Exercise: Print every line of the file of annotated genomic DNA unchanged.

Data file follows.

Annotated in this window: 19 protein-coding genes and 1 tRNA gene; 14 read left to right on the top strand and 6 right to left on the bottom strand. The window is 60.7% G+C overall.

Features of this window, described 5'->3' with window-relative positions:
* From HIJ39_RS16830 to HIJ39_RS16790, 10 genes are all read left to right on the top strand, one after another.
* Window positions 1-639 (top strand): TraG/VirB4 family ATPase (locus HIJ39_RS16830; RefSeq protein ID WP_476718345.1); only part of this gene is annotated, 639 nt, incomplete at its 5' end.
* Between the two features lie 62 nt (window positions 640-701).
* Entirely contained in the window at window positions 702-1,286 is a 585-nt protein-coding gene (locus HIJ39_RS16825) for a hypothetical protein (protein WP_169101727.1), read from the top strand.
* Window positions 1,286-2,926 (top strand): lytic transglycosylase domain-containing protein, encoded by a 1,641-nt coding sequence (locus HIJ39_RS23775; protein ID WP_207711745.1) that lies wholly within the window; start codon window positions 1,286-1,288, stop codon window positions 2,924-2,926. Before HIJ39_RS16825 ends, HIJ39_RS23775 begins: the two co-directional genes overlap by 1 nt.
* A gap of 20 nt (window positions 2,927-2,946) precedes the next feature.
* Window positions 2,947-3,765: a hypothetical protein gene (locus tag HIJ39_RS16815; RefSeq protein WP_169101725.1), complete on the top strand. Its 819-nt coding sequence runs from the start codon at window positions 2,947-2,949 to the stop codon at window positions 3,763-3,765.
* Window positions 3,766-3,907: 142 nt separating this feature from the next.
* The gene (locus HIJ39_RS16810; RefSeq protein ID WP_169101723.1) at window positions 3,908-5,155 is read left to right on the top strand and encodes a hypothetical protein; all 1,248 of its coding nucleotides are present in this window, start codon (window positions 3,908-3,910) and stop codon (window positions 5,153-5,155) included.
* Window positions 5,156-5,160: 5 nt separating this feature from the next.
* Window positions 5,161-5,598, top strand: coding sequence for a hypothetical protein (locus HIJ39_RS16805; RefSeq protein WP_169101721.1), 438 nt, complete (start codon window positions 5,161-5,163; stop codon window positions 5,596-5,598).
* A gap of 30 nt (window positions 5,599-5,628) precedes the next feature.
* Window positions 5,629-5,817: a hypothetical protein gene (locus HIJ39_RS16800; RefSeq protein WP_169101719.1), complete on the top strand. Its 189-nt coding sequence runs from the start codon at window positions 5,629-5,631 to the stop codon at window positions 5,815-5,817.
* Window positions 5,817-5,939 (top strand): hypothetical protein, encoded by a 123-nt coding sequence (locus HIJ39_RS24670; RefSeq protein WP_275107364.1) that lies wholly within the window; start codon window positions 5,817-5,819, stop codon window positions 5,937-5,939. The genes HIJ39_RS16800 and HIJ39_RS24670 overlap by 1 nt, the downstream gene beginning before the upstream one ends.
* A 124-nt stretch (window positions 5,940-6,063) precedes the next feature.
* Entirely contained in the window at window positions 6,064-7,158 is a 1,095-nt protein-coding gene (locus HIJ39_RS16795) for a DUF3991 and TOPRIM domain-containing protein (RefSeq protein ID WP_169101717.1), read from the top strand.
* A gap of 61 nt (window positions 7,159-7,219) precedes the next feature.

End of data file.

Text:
Annotated in this window: 19 protein-coding genes and 1 tRNA gene; 14 read left to right on the top strand and 6 right to left on the bottom strand. The window is 60.7% G+C overall.

Features of this window, described 5'->3' with window-relative positions:
* From HIJ39_RS16830 to HIJ39_RS16790, 10 genes are all read left to right on the top strand, one after another.
* Window positions 1-639 (top strand): TraG/VirB4 family ATPase (locus HIJ39_RS16830; RefSeq protein ID WP_476718345.1); only part of this gene is annotated, 639 nt, incomplete at its 5' end.
* Between the two features lie 62 nt (window positions 640-701).
* Entirely contained in the window at window positions 702-1,286 is a 585-nt protein-coding gene (locus HIJ39_RS16825) for a hypothetical protein (protein WP_169101727.1), read from the top strand.
* Window positions 1,286-2,926 (top strand): lytic transglycosylase domain-containing protein, encoded by a 1,641-nt coding sequence (locus HIJ39_RS23775; protein ID WP_207711745.1) that lies wholly within the window; start codon window positions 1,286-1,288, stop codon window positions 2,924-2,926. Before HIJ39_RS16825 ends, HIJ39_RS23775 begins: the two co-directional genes overlap by 1 nt.
* A gap of 20 nt (window positions 2,927-2,946) precedes the next feature.
* Window positions 2,947-3,765: a hypothetical protein gene (locus tag HIJ39_RS16815; RefSeq protein WP_169101725.1), complete on the top strand. Its 819-nt coding sequence runs from the start codon at window positions 2,947-2,949 to the stop codon at window positions 3,763-3,765.
* Window positions 3,766-3,907: 142 nt separating this feature from the next.
* The gene (locus HIJ39_RS16810; RefSeq protein ID WP_169101723.1) at window positions 3,908-5,155 is read left to right on the top strand and encodes a hypothetical protein; all 1,248 of its coding nucleotides are present in this window, start codon (window positions 3,908-3,910) and stop codon (window positions 5,153-5,155) included.
* Window positions 5,156-5,160: 5 nt separating this feature from the next.
* Window positions 5,161-5,598, top strand: coding sequence for a hypothetical protein (locus HIJ39_RS16805; RefSeq protein WP_169101721.1), 438 nt, complete (start codon window positions 5,161-5,163; stop codon window positions 5,596-5,598).
* A gap of 30 nt (window positions 5,599-5,628) precedes the next feature.
* Window positions 5,629-5,817: a hypothetical protein gene (locus HIJ39_RS16800; RefSeq protein WP_169101719.1), complete on the top strand. Its 189-nt coding sequence runs from the start codon at window positions 5,629-5,631 to the stop codon at window positions 5,815-5,817.
* Window positions 5,817-5,939 (top strand): hypothetical protein, encoded by a 123-nt coding sequence (locus HIJ39_RS24670; RefSeq protein WP_275107364.1) that lies wholly within the window; start codon window positions 5,817-5,819, stop codon window positions 5,937-5,939. The genes HIJ39_RS16800 and HIJ39_RS24670 overlap by 1 nt, the downstream gene beginning before the upstream one ends.
* A 124-nt stretch (window positions 5,940-6,063) precedes the next feature.
* Entirely contained in the window at window positions 6,064-7,158 is a 1,095-nt protein-coding gene (locus HIJ39_RS16795) for a DUF3991 and TOPRIM domain-containing protein (RefSeq protein ID WP_169101717.1), read from the top strand.
* A gap of 61 nt (window positions 7,159-7,219) precedes the next feature.